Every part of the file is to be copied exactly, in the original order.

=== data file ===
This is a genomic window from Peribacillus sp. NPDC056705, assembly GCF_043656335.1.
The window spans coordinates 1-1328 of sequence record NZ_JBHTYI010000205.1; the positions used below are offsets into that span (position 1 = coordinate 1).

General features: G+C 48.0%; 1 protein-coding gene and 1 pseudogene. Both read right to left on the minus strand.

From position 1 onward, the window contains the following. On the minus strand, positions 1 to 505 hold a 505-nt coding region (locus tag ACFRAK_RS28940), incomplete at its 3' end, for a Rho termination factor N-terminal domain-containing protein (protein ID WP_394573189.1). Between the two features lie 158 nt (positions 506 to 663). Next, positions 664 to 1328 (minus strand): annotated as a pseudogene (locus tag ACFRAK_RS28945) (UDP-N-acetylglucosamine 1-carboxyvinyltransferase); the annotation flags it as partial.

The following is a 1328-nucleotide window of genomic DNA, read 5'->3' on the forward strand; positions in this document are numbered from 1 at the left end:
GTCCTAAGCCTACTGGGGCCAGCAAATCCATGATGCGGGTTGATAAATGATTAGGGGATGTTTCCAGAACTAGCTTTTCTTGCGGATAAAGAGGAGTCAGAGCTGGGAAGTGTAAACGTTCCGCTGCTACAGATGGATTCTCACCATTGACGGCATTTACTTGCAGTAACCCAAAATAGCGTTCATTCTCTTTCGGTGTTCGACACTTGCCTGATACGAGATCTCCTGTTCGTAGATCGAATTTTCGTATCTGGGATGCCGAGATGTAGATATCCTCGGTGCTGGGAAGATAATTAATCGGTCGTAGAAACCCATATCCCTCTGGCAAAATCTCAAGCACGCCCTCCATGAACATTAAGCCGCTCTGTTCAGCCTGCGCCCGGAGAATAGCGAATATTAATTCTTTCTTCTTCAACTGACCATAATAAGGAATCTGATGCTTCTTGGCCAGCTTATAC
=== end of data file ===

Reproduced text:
This is a genomic window from Peribacillus sp. NPDC056705, assembly GCF_043656335.1.
The window spans coordinates 1-1328 of sequence record NZ_JBHTYI010000205.1; the positions used below are offsets into that span (position 1 = coordinate 1).

General features: G+C 48.0%; 1 protein-coding gene and 1 pseudogene. Both read right to left on the minus strand.

From position 1 onward, the window contains the following. On the minus strand, positions 1 to 505 hold a 505-nt coding region (locus tag ACFRAK_RS28940), incomplete at its 3' end, for a Rho termination factor N-terminal domain-containing protein (protein ID WP_394573189.1). Between the two features lie 158 nt (positions 506 to 663). Next, positions 664 to 1328 (minus strand): annotated as a pseudogene (locus tag ACFRAK_RS28945) (UDP-N-acetylglucosamine 1-carboxyvinyltransferase); the annotation flags it as partial.

The following is a 1328-nucleotide window of genomic DNA, read 5'->3' on the forward strand; positions in this document are numbered from 1 at the left end:
GTCCTAAGCCTACTGGGGCCAGCAAATCCATGATGCGGGTTGATAAATGATTAGGGGATGTTTCCAGAACTAGCTTTTCTTGCGGATAAAGAGGAGTCAGAGCTGGGAAGTGTAAACGTTCCGCTGCTACAGATGGATTCTCACCATTGACGGCATTTACTTGCAGTAACCCAAAATAGCGTTCATTCTCTTTCGGTGTTCGACACTTGCCTGATACGAGATCTCCTGTTCGTAGATCGAATTTTCGTATCTGGGATGCCGAGATGTAGATATCCTCGGTGCTGGGAAGATAATTAATCGGTCGTAGAAACCCATATCCCTCTGGCAAAATCTCAAGCACGCCCTCCATGAACATTAAGCCGCTCTGTTCAGCCTGCGCCCGGAGAATAGCGAATATTAATTCTTTCTTCTTCAACTGACCATAATAAGGAATCTGATGCTTCTTGGCCAGCTTATAC